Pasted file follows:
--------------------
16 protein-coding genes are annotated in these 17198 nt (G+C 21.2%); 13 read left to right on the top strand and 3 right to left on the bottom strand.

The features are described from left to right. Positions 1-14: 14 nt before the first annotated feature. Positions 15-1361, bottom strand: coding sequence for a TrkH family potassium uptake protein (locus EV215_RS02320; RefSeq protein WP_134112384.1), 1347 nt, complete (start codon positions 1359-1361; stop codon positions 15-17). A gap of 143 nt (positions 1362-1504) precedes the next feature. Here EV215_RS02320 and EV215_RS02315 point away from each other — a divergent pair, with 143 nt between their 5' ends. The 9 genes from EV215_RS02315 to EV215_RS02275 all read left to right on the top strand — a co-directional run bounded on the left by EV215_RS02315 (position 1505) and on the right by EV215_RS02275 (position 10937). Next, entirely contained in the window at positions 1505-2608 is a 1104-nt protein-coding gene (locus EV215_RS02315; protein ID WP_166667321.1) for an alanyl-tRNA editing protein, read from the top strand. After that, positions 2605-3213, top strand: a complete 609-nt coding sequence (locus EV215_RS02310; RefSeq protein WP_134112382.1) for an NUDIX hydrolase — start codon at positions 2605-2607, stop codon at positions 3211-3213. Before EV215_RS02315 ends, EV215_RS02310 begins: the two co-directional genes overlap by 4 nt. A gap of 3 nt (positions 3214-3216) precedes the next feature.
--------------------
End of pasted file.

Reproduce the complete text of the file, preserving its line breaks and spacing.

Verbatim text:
16 protein-coding genes are annotated in these 17198 nt (G+C 21.2%); 13 read left to right on the top strand and 3 right to left on the bottom strand.

The features are described from left to right. Positions 1-14: 14 nt before the first annotated feature. Positions 15-1361, bottom strand: coding sequence for a TrkH family potassium uptake protein (locus EV215_RS02320; RefSeq protein WP_134112384.1), 1347 nt, complete (start codon positions 1359-1361; stop codon positions 15-17). A gap of 143 nt (positions 1362-1504) precedes the next feature. Here EV215_RS02320 and EV215_RS02315 point away from each other — a divergent pair, with 143 nt between their 5' ends. The 9 genes from EV215_RS02315 to EV215_RS02275 all read left to right on the top strand — a co-directional run bounded on the left by EV215_RS02315 (position 1505) and on the right by EV215_RS02275 (position 10937). Next, entirely contained in the window at positions 1505-2608 is a 1104-nt protein-coding gene (locus EV215_RS02315; protein ID WP_166667321.1) for an alanyl-tRNA editing protein, read from the top strand. After that, positions 2605-3213, top strand: a complete 609-nt coding sequence (locus EV215_RS02310; RefSeq protein WP_134112382.1) for an NUDIX hydrolase — start codon at positions 2605-2607, stop codon at positions 3211-3213. Before EV215_RS02315 ends, EV215_RS02310 begins: the two co-directional genes overlap by 4 nt. A gap of 3 nt (positions 3214-3216) precedes the next feature.